By Karen Isaacs
A production of a frequently presented musical, such as Into the Woods now at Playhouse on Park through Aug. 22, presents challenges to the creative team. How can it be made unique while still being true to the intent of the creators? Do any changes add to the production and do they work both thematically and dramatically?
It is a delicate balance that at times got out of balance in this production which is part of the first season of the Playhouse’s new Connecticut Shakespeare Festival.
Act One introduces us to familiar fairy tales – Jack in the Beanstalk, Cinderella, Rapunzal, Little Red Riding Hood plus one newly created fairytale that ties them all together. It is the story of a baker and his wife who want to have a child but his family was cursed by a witch to be barren. To break the curse, they must find four items. All of these characters end up in the woods where they meet and intertwine. By the end of act one, as the narrator sings, they have found their “happily ever afters”
But have they? That is Act Two – the reality of what can happen when you get what you wish for. A giant stalks the land, Prince Charming philanders, Little Red Riding Hood is orphaned and the Baker and his wife struggle with being parents.
Steven Sondheim and James Lapine were inspired by the works of psychologist Bruno Bettelheim who. in his book, The Uses of Enchantment, theorized that children use the darkness of some fairytales to deal with their fears while interpreting the stories in their own ways. This, he wrote, would contribute to their emotional growth and better prepare them for their futures.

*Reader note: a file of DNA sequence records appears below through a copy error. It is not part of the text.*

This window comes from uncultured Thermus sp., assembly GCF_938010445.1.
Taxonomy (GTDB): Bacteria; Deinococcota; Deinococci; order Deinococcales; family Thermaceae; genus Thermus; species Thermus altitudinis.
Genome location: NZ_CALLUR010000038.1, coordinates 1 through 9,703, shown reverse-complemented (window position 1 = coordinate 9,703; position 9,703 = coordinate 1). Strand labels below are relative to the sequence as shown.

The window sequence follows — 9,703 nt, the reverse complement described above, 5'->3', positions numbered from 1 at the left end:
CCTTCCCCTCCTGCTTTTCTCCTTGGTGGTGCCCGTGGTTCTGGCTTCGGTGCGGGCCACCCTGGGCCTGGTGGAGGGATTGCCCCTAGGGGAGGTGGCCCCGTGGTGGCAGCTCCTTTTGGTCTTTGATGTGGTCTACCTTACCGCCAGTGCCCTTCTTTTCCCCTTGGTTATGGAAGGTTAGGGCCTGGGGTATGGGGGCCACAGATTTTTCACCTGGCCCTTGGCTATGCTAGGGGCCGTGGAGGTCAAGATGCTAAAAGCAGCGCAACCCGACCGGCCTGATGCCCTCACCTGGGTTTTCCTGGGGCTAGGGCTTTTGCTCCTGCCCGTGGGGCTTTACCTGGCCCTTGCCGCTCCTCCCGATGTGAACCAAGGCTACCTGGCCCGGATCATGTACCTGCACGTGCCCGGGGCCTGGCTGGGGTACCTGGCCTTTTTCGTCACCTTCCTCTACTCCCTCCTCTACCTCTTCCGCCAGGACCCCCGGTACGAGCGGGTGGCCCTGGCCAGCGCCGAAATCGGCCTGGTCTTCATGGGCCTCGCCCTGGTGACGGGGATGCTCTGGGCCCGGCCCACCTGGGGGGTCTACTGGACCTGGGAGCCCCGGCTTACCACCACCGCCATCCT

Thus, while act one does represent the “happily ever after” ending of many fairy tales, it does not cover up the darker elements of unloved children, absent parents and more.
Director Sean Harris claims in his program notes that the characters are “travelling storytellers” which can be interpreted, maybe incorrectly, as these are performers putting on a show rather than actual characters. Thus it seems there is always a distance between us and the characters in the fairy tales.
But in “stripping the show away from theatrical, heavily produced magic and glitz,” Harris loses something also. We need some of that magic and glitz; think of our daydreams of winning the lottery or inheriting large sums of money. It’s why we enjoy those movies and TV shows of glamorous, beautiful and wealthy people. We may enjoy if they get their comeuppance, but we do like the daydream of us in those environments. His concept is most evident when the curse on the witch is broken and she doesn’t turn into a glamourous beauty.
The issue for me was that certain elements of act one were played for laughs, in an exaggerated almost burlesque way. While the audience enjoyed it, I find that it detracted from the central point of the ideal vs the reality.
The night I saw the show it ran almost three hours, including a too long pre-curtain presentation by an intern, and an intermission. It definitely dragged at points.
Despite these, the production is enjoyable due to the hard work and talent of the cast. Because of various complications caused by Covid, the cast does not include any members of Actor’s Equity.
This doesn’t mean that the cast isn’t talented and professional. They are. If I were to mention any individual performers, it would be Kara Arena as Cinderella and Robert Denzel Edwards as the Baker. But there are no weak performances.
Harris has done a good job of using the big stage. The design by David Lewis fits Harris’ purpose. As has happened before at Playhouse on Park, the sound is too loud – it makes it difficult to hear the words at times and the higher soprano voices can be screetchy.
Into the Woods is such a good show, that despite the faults of this production, it is an enjoyable evening’s entertainment.
For tickets visit PlayhouseOnPark.org